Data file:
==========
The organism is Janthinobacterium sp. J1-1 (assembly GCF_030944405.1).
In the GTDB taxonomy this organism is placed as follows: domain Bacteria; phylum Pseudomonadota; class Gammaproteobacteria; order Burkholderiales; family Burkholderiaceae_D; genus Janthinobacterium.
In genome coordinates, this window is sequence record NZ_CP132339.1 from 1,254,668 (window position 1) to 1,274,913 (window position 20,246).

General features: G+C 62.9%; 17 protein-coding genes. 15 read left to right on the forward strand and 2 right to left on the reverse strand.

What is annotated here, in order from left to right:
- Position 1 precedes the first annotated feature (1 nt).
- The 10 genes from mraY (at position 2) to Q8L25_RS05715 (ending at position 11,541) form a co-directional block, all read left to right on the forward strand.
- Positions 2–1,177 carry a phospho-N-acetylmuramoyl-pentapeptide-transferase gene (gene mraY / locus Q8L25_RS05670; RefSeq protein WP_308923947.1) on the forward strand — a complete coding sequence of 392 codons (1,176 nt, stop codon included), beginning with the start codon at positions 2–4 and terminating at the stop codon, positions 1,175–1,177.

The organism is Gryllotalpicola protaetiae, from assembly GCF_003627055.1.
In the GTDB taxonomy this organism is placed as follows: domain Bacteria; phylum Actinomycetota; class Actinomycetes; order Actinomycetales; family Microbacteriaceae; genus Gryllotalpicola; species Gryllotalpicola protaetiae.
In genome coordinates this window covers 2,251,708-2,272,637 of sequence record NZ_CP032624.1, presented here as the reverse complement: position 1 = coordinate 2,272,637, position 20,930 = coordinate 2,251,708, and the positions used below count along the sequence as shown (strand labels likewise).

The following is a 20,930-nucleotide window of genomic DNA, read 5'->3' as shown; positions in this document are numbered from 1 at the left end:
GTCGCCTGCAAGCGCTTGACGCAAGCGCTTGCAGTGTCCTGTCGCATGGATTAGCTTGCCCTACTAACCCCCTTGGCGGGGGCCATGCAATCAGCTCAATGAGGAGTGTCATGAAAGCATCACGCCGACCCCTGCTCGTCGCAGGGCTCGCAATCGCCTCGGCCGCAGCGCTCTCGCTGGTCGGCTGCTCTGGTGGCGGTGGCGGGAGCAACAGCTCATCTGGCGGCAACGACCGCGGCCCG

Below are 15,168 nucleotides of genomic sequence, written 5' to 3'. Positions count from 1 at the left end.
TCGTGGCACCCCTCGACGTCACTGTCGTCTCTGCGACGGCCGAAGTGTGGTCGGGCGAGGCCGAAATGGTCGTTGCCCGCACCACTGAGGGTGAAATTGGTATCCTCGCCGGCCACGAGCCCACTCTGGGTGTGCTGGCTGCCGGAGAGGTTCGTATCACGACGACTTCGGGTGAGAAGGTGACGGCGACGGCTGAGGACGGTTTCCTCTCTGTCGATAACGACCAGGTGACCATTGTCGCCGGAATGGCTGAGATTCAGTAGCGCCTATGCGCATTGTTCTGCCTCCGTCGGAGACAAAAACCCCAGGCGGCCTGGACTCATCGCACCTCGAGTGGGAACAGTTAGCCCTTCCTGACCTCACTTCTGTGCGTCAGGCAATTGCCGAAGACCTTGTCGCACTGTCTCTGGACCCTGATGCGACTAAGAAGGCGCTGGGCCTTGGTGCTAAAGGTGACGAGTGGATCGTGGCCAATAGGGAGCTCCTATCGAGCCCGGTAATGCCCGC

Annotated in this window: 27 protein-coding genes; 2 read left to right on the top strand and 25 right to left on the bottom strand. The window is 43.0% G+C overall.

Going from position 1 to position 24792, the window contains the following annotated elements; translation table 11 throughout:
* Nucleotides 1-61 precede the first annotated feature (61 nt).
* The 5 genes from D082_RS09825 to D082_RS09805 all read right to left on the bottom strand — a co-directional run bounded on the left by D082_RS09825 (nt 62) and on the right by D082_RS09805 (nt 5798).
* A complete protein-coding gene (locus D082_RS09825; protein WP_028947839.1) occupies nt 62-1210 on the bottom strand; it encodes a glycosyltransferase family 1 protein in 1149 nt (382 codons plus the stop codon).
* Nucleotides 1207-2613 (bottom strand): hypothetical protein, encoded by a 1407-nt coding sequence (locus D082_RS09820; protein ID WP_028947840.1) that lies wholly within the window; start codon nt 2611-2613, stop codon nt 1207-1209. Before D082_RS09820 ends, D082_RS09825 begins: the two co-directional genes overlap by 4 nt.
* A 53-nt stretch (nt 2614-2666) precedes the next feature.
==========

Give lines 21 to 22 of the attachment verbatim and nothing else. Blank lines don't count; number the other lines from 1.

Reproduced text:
* Nucleotides 1207-2613 (bottom strand): hypothetical protein, encoded by a 1407-nt coding sequence (locus D082_RS09820; protein ID WP_028947840.1) that lies wholly within the window; start codon nt 2611-2613, stop codon nt 1207-1209. Before D082_RS09820 ends, D082_RS09825 begins: the two co-directional genes overlap by 4 nt.
* A 53-nt stretch (nt 2614-2666) precedes the next feature.